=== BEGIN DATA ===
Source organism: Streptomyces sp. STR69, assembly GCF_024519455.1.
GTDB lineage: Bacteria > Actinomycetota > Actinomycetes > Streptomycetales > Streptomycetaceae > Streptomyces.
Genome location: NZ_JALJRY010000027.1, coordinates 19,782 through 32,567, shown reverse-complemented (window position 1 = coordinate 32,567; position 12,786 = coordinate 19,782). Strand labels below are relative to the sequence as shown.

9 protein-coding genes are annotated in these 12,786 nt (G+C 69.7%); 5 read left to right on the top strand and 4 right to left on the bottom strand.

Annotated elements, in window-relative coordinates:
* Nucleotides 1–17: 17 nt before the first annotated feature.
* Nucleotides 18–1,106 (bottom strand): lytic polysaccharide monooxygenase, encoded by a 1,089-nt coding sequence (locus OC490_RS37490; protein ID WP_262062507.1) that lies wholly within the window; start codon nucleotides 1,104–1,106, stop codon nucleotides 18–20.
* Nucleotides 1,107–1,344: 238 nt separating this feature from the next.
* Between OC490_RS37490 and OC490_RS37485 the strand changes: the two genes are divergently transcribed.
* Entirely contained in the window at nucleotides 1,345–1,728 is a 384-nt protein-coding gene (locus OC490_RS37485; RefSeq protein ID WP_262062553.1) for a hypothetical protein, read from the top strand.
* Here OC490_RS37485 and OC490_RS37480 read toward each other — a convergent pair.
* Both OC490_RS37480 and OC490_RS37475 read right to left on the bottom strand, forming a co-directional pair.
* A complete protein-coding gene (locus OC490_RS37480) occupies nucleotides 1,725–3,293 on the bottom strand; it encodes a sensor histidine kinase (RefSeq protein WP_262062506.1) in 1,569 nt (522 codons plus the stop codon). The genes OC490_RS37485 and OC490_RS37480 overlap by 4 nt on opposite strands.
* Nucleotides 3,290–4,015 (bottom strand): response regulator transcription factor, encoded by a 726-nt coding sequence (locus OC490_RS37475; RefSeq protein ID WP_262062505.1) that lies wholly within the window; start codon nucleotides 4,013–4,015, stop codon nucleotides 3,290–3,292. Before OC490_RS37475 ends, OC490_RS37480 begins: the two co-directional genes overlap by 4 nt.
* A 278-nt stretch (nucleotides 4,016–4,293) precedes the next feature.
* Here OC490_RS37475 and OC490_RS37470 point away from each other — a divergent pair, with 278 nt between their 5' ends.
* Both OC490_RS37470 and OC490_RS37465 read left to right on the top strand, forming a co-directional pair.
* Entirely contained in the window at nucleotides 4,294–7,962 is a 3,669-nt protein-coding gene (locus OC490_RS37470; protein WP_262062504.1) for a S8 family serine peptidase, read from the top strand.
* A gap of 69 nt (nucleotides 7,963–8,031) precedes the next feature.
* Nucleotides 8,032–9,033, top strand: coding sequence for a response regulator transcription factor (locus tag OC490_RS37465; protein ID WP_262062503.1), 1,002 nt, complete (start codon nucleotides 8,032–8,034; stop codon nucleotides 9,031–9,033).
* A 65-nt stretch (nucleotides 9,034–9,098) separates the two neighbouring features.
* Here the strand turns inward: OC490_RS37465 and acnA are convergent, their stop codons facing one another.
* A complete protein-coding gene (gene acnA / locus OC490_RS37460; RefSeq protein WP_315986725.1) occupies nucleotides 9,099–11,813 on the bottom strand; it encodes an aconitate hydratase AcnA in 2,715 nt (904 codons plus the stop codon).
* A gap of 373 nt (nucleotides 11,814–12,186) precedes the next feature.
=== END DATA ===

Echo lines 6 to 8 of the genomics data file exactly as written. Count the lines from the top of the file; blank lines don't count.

* Nucleotides 1–17: 17 nt before the first annotated feature.
* Nucleotides 18–1,106 (bottom strand): lytic polysaccharide monooxygenase, encoded by a 1,089-nt coding sequence (locus OC490_RS37490; protein ID WP_262062507.1) that lies wholly within the window; start codon nucleotides 1,104–1,106, stop codon nucleotides 18–20.
* Nucleotides 1,107–1,344: 238 nt separating this feature from the next.